Well, I’ve gone and done it. I have entered my first writing contest. A few weeks ago a friend sent me a link to a blog contest from Real Simple magazine. She thought I should enter. I will admit that I was intrigued by the idea. Here is the contest:
Who is the person you are most surprised to be friends with? Maybe it was someone whom you had nothing in common with, someone you’ve only conversed with via e-mail, or someone who started out as more of a rival than a friend. Whoever that unexpected friend is, tell us about him or her.
Enter Real Simple’s Simply Stated Blogger Contest, and you could:
- Join Real Simple editors as a blogger on Simply Stated for one month
- Receive a prize of $1,000
I kept looking back at the site over the next few weeks and couldn’t really decided who I would write about. First, who would let me write about them. Second, what relationship had truly surprised me. After the incredible response to my post, “For Kelly,” I knew exactly who I should write about. Kelly had always been a fan, pushed me to challenge myself, pushed me to accept my passion and admit that I had a gift. She believed in. It felt that she was still pushing me to do more. That she was screaming in my ear “USE MY STORY.” Like she was telling me that if I wouldn’t do it for myself, then she would give me a reason to take a chance and risk criticism. It’s as if she knows that my yearning to share her beauty and grace far outweighs my fear of rejection.
So I sat down to write our story. It was six pages double spaced. That’s when I hit a snag:
Q. How should I format my entry?
A. Posts should be submitted in English at a maximum of 300 words. Essays exceeding this length may not be considered.
Well, shit. I was at about 2,000 words. Apparently I had some editing to do. So I got out a red pin and started marking. I became obsessed with the word count. My final submission was exactly 300 words. I feel like I left out so much of what I wanted to really say. But I recognize that every story has to start somewhere. My fervent hope and prayer is that this is simply the start of telling her story. I hope this can open doors to sharing with the world about her fight against Ocular Melanoma. I hope this opens doors to continuing her efforts to help find a cure.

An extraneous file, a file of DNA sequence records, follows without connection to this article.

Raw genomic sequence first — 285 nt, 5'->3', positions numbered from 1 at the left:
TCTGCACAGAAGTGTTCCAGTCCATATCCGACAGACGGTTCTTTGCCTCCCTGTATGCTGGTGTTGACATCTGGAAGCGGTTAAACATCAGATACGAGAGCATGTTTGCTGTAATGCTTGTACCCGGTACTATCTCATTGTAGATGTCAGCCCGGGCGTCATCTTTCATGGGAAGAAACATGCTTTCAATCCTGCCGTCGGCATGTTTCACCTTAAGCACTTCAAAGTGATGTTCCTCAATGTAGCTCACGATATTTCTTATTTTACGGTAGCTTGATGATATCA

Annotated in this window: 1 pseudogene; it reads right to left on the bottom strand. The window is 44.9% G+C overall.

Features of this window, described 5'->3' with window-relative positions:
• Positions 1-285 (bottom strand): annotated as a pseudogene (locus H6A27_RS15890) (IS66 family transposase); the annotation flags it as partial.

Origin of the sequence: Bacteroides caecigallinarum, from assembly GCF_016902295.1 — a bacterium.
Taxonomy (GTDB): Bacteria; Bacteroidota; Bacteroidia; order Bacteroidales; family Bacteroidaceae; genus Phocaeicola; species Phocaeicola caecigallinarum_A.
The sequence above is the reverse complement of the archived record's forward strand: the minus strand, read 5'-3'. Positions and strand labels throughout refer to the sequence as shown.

Here is how the contest works:
Q. What happens once the finalists are chosen?
A. After we have narrowed down the submissions, up to 10 finalists will be chosen and posted on Simply Stated, on September 6, 2011. RealSimple.com readers will then have the chance to vote for their favorite of the finalists. Voting will remain open through September 18, 2011.
I am really hopeful that what I wrote strikes a chord with whomever reads the submissions. The chance to write for an entire month to a National Audience gets me really jazzed. There is so much more of her story to tell. And I would really, really love to give some prize money to her doctors.
Here is my final submission. Keep your fingers crossed, pray, use the Secret, talk to your Gurus… whatever you do in life… use it to help us get Kelly’s story into the finals.
She is blonde and light. I am brown and freckles. She is a mother and teacher. Kids and schools terrify me. She is stylish without effort and I cannot match socks. Kindness shines in her eyes and fight in mine.
She has cancer and I don’t.
I met Kelly our freshman year of high school. We passed each other in the halls but were never close. In our thirties we found each other through my blog. The blog, “Well, I Believe,” is mostly the inane ramblings of a hot mess trying to find her way. Kelly is a loyal reader and avid fan. She reached out slowly with simple comments but we were soon friends. She loves the funny stories, cries in the sad, and the blog helps her cope. That’s how I learned my friend had cancer. She would not let cancer define her. On August 8, Kelly lost her fight.
This is for Kelly:
I believe your laughter reached your eyes unlike anyone I have known. I believe someday a pretty girl with blue-eyes is going to fall in love with Riley’s smile and she’ll instinctively know that it’s yours. I believe in your fight, your heart, your soul, and your grace. I believe you spent your last moments showing how to give. I believe you inspired me. I believe that you believed in me.
I believe you showed everyone around you how to love unconditionally. I believe this will never do justice to how beautiful your soul was. I believe five years with Riley isn’t nearly enough. I wish I’d known when I met you that time is precious. I should have invested more of mine in you.
I believe you changed me.
I believe you changed others.
I believe I am better for knowing you.
In Loving Memory
October 21, 1976-August 8, 2011